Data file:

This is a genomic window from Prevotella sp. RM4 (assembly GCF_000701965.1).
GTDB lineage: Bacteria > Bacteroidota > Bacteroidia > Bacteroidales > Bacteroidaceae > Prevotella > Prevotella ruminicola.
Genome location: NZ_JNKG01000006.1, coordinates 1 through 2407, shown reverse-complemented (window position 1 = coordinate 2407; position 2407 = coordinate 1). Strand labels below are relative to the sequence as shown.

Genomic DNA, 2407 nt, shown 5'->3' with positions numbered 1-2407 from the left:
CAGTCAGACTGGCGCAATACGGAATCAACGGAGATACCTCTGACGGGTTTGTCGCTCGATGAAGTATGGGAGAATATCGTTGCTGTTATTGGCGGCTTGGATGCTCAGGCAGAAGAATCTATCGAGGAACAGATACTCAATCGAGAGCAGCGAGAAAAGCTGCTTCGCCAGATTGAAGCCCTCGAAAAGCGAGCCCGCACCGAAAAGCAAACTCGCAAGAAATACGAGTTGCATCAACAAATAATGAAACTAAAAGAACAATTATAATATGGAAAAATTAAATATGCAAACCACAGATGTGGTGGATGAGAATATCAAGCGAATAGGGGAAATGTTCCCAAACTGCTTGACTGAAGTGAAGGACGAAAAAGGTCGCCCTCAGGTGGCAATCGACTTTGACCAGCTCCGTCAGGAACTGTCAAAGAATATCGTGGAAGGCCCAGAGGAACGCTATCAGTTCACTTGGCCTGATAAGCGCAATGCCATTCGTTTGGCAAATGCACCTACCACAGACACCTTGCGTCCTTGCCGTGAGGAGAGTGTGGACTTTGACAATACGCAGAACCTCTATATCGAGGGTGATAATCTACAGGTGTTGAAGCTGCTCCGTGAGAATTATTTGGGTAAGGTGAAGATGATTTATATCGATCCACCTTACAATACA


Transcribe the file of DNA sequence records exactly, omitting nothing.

This is a genomic window from Prevotella sp. RM4 (assembly GCF_000701965.1).
GTDB lineage: Bacteria > Bacteroidota > Bacteroidia > Bacteroidales > Bacteroidaceae > Prevotella > Prevotella ruminicola.
Genome location: NZ_JNKG01000006.1, coordinates 1 through 2407, shown reverse-complemented (window position 1 = coordinate 2407; position 2407 = coordinate 1). Strand labels below are relative to the sequence as shown.

Genomic DNA, 2407 nt, shown 5'->3' with positions numbered 1-2407 from the left:
CAGTCAGACTGGCGCAATACGGAATCAACGGAGATACCTCTGACGGGTTTGTCGCTCGATGAAGTATGGGAGAATATCGTTGCTGTTATTGGCGGCTTGGATGCTCAGGCAGAAGAATCTATCGAGGAACAGATACTCAATCGAGAGCAGCGAGAAAAGCTGCTTCGCCAGATTGAAGCCCTCGAAAAGCGAGCCCGCACCGAAAAGCAAACTCGCAAGAAATACGAGTTGCATCAACAAATAATGAAACTAAAAGAACAATTATAATATGGAAAAATTAAATATGCAAACCACAGATGTGGTGGATGAGAATATCAAGCGAATAGGGGAAATGTTCCCAAACTGCTTGACTGAAGTGAAGGACGAAAAAGGTCGCCCTCAGGTGGCAATCGACTTTGACCAGCTCCGTCAGGAACTGTCAAAGAATATCGTGGAAGGCCCAGAGGAACGCTATCAGTTCACTTGGCCTGATAAGCGCAATGCCATTCGTTTGGCAAATGCACCTACCACAGACACCTTGCGTCCTTGCCGTGAGGAGAGTGTGGACTTTGACAATACGCAGAACCTCTATATCGAGGGTGATAATCTACAGGTGTTGAAGCTGCTCCGTGAGAATTATTTGGGTAAGGTGAAGATGATTTATATCGATCCACCTTACAATACA